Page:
Wisdom

Where is the wisdom we have lost in knowledge?

Where is the knowledge we have lost in information?

T.S. Eliot (from Choruses from the Rock)

 

Later this month, I will be bringing home Stefan from Bulgaria. He is eight. He has some receptive language (in Bulgarian) and no known expressive language. He has been institutionalized from birth. When I first met him, he was five, and he greeted Ana and me with gentle pats and hoots. When I met him again on the official visit trip, this past January, he was able to demonstrate hand-over-hand instruction, as when he wanted me to open my water bottle. He will join our little family and begin to learn what his home is.

Our salvation is spoken of in terms of adoption at times. And many (perhaps most) people have an unrealistically rosy picture of adoption, and I suggest, of salvation, too.

Adoption is violence. It is the disruption of some kind of status quo. Perhaps the status quo was horrific. Perhaps it was merely oppressive or simply banal. But our expectations of the possible are conditioned by our experience, and we humans are remarkably adaptive to awful situations.

But (done by loving people and for the right reasons) adoption can be good violence. Christ did great violence to the Gates of Hell. We enter the kingdom following the voice of the Good Shepherd, but this does not mean the road is easy. It is narrow, and it is hard. The kingdom of heaven is taken by violence.

And I wonder if we (especially in comfy America) are really interested in a violent salvation.

We do not like to have our world shaken. Yet this is one of the things Christ promises (literally, in the Olivet discourse). And we realize, upon following the Shepherd into the sheepfold, that we are in a strange place surrounded by strangers. Many of them are strangely kind. But we do not yet know them. It takes time to get accustomed to the light, after being in darkness. It takes a long time to become part of the family. It takes time to learn a new language, a new culture, new foods, new music (or perhaps, music for the first time). We do not love well. Yet, if our hearts are following our Father, we want to love well, and try not to get discouraged when we fail. And we fail.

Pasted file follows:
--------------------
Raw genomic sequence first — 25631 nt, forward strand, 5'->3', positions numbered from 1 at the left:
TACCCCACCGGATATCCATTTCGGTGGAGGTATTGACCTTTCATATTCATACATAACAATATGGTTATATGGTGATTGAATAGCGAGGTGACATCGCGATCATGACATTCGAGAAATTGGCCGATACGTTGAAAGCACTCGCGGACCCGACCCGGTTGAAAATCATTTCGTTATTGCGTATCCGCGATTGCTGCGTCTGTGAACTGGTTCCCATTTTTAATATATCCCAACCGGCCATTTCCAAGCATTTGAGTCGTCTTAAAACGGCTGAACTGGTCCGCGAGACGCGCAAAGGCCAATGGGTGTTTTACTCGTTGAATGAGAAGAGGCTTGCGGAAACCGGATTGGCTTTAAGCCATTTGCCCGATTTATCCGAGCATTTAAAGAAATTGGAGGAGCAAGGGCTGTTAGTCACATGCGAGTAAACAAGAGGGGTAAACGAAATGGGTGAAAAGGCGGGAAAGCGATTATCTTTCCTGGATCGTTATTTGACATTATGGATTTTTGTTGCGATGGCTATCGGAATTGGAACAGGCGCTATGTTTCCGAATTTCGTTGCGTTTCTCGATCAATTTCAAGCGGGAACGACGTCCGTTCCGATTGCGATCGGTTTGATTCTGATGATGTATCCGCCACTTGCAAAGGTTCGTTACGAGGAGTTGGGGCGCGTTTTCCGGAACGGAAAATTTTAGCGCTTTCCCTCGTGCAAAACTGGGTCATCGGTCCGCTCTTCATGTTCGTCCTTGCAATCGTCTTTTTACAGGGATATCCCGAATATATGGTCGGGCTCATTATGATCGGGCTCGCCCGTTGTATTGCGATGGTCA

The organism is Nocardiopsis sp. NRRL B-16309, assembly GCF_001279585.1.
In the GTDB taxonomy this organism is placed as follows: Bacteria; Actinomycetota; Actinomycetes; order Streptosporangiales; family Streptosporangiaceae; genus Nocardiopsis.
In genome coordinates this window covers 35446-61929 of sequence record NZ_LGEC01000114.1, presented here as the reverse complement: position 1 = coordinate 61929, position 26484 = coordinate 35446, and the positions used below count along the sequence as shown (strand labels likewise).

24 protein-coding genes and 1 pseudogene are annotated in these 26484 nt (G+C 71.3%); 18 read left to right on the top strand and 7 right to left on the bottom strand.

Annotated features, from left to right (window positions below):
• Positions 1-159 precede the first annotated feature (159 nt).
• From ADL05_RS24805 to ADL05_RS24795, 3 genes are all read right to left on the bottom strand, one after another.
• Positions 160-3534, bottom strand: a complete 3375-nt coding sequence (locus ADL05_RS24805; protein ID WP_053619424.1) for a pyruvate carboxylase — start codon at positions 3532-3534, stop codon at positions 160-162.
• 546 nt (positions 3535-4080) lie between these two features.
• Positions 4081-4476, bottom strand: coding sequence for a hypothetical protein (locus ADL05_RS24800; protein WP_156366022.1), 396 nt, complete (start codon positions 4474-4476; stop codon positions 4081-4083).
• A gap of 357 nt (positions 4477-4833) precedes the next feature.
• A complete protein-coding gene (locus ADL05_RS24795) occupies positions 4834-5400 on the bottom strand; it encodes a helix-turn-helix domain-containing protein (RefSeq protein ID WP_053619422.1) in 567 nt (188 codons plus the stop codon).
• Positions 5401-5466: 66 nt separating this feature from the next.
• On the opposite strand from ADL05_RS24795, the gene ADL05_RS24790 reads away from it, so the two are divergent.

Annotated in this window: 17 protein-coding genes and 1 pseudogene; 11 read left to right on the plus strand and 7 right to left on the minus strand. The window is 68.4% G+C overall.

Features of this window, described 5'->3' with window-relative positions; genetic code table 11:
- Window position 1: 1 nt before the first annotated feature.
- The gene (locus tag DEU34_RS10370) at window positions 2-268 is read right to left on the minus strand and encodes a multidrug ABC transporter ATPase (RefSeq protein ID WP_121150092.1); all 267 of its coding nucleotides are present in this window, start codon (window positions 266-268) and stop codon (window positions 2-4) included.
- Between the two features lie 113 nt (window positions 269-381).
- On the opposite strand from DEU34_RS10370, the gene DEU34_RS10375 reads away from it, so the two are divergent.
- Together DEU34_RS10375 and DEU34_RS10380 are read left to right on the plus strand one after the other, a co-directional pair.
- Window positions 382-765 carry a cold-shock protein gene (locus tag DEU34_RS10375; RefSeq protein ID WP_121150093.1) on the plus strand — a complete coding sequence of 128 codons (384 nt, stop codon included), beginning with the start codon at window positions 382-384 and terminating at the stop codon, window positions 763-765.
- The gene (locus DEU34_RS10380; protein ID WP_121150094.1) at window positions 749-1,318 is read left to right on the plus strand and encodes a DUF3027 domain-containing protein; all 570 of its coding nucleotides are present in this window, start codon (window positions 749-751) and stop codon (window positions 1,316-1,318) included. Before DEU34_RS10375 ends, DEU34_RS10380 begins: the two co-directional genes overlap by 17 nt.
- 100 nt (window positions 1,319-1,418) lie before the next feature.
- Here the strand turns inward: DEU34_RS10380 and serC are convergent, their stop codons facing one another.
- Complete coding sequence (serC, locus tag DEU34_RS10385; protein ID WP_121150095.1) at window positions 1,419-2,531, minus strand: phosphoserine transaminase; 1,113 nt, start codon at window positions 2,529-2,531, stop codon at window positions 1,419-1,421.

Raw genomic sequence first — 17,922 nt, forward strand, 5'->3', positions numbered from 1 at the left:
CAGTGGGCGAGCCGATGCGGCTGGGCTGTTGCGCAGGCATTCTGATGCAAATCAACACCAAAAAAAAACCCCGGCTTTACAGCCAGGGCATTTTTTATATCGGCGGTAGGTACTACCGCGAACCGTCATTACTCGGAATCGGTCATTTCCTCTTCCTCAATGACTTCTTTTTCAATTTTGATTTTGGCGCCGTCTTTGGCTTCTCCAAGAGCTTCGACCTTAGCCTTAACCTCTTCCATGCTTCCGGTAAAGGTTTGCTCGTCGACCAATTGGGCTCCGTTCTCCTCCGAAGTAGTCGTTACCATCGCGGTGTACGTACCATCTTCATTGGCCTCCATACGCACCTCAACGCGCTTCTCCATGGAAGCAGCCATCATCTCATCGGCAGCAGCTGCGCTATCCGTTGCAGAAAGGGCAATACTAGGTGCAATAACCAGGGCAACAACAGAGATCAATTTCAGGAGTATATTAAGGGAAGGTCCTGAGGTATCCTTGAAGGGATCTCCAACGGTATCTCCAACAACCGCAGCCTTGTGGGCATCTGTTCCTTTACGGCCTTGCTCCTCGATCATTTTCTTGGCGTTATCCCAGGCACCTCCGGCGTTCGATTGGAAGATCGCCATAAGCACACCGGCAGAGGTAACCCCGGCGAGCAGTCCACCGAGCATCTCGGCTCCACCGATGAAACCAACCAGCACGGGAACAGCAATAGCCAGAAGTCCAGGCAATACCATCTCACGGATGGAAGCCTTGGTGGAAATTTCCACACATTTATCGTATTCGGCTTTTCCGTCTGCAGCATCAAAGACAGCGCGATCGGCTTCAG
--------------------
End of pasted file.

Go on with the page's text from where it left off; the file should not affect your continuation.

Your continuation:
And what do we learn?

We can gather information about our new home. Names, dates, facts, data.

We can, eventually, synthesize this into knowledge of the new place. How to do things there. What things can be done there.

But if, by the grace of God, love takes deep root, we may become wise in the ways of our new home. This is never quick. It is never easy. But it is the most important. And it does not necessarily depend on the other two.

Ana loves us, her family. She may have no (or extremely limited) information about us, her home, her school (she got a 4.0, but made minimal progress on her IEP goals… oh the US public schools…). She has very limited knowledge (lip smacking brings food, fussing might get extra snuggles). But I believe – and I have been told by those holier than myself – that she has wisdom.

She has the wisdom of waiting.

She has the wisdom of trusting.

She has the wisdom to love the sounds, smells, and motions of God’s holy temple.

She has the wisdom of taking the Eucharist, even though she will spit other food out of her mouth.

Will Stefan attain to wisdom? He is more able than Ana, he will likely be quite good at assembling information and synthesizing knowledge in his own ways. In time, he may be adept at these things in the more conventional Western ways. But I pray most of all that he will have the wisdom to love.

And I must pray that for myself, as I gird my loins to undertake the violence of an adoption pickup trip, with its interminable waits at clinics, embassy, and airports; with nights I expect to be long and uncertain; with meals that are utterly alien to this young Bulgarian who must eat, but has never tasted his country’s delectable food; with a hole in my heart for my family at home, to whom I am bringing a stranger who only I have met.

It will not be by might or by power, but by the Holy Spirit. And I ask for the one thing God has promised to give: wisdom.

Lord, have mercy.

Mark